According to the Special Adviser to the Governor on Basic Education and Acting Chairman, Edo SUBEB, Dr. Joan Osa Oviawe, the teacher training programme will equip teachers with knowledge and skills in deploying new technologies in the classroom, noting that over 2,000 teachers and Headmasters/Headmistresses participating in the exercise will receive computer tablets and smart phones.
“Edo BEST is about imagining the education of tomorrow and starting it today. Governor Obaseki is committed to a holistic change in our basic education sub-sector. On the first day of training, we realised that the training was oversubscribed. Over 3,000 teachers showed up. It was a herculean task to send some away because we have a set limit we can accommodate for this training. We will have more trainings as we expand Edo BEST to other schools,” she said.
Recently, caches of textbooks were received by the Edo State Universal Basic Education Board, for distribution to public schools. Earlier, mathematical sets were distributed to public schools in the state.
When the Edo State Government announced a ban on the use of public school compounds for funeral ceremonies, marriages and other social activities in August last year, many people hailed the policy.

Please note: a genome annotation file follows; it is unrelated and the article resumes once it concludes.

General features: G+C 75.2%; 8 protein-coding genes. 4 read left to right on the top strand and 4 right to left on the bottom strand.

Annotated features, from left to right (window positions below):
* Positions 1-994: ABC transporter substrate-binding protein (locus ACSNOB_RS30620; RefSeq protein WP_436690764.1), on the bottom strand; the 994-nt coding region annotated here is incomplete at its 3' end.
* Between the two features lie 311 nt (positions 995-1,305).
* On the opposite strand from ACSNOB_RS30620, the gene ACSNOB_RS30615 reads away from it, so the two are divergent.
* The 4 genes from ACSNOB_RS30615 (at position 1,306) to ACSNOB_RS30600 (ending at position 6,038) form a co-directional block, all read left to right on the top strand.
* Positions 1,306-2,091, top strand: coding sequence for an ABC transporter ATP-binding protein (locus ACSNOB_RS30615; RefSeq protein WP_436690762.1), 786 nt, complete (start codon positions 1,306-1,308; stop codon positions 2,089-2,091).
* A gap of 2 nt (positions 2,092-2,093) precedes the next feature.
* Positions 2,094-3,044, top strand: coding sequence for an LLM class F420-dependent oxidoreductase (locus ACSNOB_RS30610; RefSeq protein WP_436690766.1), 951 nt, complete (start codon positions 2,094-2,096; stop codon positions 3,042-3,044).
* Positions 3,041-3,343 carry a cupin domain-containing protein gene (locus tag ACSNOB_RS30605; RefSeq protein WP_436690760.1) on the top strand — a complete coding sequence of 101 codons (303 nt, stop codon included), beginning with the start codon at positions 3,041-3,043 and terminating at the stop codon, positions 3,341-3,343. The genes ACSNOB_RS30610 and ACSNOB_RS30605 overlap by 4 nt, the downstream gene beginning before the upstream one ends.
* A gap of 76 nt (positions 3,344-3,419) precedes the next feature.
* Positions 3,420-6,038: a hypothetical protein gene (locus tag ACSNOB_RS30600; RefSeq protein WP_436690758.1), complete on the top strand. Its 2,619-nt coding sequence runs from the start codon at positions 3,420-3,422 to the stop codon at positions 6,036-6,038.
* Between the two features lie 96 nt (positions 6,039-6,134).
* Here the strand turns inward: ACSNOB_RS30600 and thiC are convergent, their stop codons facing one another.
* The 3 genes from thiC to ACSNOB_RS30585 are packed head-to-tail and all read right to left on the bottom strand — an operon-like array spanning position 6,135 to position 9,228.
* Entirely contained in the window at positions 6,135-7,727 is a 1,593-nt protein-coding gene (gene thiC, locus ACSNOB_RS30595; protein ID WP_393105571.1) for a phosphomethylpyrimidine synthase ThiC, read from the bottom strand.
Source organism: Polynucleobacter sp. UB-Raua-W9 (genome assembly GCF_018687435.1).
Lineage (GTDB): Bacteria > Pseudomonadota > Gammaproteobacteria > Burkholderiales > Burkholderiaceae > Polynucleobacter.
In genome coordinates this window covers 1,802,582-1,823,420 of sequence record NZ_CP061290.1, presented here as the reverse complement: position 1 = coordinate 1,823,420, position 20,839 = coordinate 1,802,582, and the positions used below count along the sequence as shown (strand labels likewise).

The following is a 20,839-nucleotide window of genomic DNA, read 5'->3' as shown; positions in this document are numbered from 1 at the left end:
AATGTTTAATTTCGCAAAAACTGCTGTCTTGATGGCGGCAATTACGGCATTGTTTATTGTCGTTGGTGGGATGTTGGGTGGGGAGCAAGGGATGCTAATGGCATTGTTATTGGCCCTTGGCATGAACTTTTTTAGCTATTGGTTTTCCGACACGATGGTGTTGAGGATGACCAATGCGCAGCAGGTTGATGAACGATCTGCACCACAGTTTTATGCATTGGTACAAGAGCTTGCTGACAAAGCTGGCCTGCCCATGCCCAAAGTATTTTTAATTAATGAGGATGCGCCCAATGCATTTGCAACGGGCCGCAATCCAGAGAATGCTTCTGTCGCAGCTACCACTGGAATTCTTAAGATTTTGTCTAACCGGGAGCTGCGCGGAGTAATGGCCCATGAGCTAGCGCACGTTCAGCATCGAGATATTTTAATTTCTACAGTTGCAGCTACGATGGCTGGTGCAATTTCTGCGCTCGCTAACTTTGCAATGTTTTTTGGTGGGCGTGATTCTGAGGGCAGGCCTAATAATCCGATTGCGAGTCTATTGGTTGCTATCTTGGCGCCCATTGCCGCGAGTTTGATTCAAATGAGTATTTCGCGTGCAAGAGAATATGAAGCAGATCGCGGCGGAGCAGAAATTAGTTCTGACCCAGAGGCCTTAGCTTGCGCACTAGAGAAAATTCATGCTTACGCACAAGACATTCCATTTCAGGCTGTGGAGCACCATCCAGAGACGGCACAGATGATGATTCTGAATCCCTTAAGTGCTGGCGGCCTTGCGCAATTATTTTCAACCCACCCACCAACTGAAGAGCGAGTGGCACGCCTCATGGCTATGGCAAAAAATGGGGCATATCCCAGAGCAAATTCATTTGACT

Until the ban, the newly renovated public primary and secondary schools across the state regularly hosted various social activities, which attracted miscreants to public school space.
Vandals had a field day breaking and stealing glass panes, furnishings, books and Information and Communication Technology (ICT) equipment.
Reports of miscreants defecating in the classrooms after parties in the school compounds were rife, while in some instances, criminals converted schools in their neighbourhood to hide-out for their nocturnal activities. The Red Roof buildings lost their colour and dignity.
Explaining the rationale for the policy, Commissioner for Communication and Orientation, Hon, Paul Ohonbamu, said: “By our ancestry as Edo people, we have always shown the example of public order and decency which others have emulated over the years. This administration is determined to make Edo a model magnificence and beauty once again.”
According to the Special Adviser to Governor Godwin Obaseki on Basic Education and Acting Chairman of State Universal Basic Education Board (SUBEB), Dr. Joan Osa Oviawe, the ban by the Edo State Government on the use of premises of public schools for social activities would check vandalism of government infrastructure, create an effective line of communication and strengthen the harmonious relationship between schools and communities where they are located.